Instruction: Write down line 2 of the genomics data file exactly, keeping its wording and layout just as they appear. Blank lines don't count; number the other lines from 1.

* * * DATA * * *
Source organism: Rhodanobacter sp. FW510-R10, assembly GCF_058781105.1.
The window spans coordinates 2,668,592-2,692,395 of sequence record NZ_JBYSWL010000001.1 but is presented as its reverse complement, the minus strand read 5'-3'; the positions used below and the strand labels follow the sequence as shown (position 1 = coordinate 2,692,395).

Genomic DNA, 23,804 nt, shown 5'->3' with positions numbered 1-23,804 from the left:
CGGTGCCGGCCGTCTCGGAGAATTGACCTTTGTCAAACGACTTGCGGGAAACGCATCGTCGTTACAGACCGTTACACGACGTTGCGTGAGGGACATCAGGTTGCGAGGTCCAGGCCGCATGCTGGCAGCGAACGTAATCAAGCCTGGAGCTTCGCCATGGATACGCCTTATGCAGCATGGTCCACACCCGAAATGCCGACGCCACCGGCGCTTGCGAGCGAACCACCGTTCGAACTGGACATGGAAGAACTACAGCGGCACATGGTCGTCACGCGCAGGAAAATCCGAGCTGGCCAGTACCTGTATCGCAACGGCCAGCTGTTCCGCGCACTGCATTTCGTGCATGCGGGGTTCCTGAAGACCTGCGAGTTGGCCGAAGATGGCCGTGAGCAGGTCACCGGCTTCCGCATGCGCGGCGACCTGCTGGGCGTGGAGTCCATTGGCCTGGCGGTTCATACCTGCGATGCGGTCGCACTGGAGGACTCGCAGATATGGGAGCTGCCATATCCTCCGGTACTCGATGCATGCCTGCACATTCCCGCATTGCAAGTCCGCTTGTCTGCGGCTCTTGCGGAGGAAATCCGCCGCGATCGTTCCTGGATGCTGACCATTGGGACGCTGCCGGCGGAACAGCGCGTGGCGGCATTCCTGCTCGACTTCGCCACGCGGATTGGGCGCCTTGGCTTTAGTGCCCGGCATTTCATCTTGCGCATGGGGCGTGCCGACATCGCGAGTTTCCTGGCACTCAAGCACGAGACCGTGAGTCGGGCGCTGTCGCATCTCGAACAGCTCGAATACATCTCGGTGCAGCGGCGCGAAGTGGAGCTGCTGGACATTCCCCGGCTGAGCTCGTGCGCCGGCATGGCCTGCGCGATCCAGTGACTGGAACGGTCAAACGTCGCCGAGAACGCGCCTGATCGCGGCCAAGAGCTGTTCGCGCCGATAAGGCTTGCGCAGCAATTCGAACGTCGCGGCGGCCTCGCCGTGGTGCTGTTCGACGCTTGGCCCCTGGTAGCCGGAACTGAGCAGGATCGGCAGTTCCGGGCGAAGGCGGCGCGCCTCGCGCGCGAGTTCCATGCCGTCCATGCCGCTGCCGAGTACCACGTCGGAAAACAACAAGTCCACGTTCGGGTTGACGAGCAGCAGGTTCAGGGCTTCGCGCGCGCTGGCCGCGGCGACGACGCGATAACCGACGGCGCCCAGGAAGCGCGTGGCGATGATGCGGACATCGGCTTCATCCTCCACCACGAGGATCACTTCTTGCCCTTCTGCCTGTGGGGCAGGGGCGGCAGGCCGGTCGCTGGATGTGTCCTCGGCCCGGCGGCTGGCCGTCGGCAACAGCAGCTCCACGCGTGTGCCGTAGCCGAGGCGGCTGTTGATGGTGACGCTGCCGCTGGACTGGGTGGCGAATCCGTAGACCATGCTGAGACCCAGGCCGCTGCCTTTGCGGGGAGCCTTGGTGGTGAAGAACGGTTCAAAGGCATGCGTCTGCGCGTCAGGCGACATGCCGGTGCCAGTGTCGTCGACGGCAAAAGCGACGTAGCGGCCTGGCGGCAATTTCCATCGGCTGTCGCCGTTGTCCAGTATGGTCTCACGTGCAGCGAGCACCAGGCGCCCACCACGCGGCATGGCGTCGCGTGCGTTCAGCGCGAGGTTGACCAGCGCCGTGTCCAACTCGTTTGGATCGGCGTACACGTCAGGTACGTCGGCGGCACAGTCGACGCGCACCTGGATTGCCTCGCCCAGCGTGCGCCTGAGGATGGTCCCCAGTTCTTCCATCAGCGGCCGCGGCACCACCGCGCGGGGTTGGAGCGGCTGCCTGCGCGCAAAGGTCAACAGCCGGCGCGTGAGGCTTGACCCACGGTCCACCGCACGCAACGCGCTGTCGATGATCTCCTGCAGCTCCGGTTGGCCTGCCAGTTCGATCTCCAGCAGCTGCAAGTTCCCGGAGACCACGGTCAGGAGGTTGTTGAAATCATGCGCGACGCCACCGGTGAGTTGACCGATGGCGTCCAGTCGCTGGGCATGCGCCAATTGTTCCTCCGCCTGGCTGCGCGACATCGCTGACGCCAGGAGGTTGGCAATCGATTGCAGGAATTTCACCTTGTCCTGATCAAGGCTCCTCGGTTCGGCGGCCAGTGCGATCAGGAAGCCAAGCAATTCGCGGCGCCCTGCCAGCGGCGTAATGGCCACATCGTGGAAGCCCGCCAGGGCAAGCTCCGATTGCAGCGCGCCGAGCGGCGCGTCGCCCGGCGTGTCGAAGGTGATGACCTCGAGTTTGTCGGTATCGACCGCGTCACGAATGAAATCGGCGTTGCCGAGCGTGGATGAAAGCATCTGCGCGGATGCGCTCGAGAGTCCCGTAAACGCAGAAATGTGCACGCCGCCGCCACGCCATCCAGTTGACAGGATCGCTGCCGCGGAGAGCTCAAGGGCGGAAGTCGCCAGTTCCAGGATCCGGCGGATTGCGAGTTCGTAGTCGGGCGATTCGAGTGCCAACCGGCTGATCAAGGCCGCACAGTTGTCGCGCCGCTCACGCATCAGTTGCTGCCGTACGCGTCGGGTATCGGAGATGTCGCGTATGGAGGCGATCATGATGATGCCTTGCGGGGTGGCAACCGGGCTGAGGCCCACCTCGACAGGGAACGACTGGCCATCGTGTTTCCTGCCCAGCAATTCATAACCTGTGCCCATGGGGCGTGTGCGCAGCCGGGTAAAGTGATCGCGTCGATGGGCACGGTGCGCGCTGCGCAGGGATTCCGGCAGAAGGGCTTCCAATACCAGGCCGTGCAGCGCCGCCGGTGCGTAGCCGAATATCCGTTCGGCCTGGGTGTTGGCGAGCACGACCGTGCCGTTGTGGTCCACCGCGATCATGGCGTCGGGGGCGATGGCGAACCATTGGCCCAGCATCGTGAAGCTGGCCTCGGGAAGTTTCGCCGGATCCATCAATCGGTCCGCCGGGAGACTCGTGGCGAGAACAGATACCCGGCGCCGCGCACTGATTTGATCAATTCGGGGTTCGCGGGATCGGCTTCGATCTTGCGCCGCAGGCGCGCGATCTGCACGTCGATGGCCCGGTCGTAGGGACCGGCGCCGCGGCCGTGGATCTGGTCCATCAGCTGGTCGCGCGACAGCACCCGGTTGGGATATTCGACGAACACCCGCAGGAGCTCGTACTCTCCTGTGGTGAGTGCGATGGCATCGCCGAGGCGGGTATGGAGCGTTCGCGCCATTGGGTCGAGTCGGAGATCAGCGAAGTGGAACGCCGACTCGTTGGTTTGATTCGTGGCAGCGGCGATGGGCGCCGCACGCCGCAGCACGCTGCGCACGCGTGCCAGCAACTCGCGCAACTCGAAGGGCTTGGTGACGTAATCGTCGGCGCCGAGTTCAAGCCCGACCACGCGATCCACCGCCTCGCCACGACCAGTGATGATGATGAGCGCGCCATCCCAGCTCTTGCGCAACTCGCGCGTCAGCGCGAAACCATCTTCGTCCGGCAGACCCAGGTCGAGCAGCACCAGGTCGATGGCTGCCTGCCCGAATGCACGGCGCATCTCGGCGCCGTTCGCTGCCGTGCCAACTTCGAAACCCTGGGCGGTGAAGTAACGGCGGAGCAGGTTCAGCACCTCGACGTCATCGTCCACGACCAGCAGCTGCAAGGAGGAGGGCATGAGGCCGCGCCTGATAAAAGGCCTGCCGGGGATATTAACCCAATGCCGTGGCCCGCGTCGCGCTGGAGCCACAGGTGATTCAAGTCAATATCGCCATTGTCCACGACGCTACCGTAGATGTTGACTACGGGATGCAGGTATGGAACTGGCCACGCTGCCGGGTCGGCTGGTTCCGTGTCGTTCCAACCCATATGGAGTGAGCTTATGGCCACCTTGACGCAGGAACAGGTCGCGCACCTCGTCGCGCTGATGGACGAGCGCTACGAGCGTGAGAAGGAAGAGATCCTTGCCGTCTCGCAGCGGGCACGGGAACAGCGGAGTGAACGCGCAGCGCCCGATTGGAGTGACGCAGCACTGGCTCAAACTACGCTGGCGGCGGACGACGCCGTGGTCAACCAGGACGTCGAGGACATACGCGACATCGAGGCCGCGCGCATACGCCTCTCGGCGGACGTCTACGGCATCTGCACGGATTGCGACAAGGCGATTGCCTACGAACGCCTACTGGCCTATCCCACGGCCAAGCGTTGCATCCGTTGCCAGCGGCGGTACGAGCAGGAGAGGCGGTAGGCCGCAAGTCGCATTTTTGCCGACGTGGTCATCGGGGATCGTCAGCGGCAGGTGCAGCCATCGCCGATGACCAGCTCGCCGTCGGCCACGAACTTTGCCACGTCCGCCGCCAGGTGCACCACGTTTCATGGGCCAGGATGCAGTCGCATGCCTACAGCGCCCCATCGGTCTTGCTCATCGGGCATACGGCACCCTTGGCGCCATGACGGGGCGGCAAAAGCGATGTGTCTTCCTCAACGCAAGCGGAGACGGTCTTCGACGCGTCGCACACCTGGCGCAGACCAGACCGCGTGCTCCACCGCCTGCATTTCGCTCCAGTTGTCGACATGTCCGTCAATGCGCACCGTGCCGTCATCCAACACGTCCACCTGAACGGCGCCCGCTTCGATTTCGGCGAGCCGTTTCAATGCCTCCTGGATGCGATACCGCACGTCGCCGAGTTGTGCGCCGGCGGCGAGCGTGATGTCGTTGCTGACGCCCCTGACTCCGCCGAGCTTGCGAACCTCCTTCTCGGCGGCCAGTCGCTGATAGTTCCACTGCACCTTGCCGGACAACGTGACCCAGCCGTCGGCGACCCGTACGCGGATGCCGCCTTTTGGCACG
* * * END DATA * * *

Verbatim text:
The window spans coordinates 2,668,592-2,692,395 of sequence record NZ_JBYSWL010000001.1 but is presented as its reverse complement, the minus strand read 5'-3'; the positions used below and the strand labels follow the sequence as shown (position 1 = coordinate 2,692,395).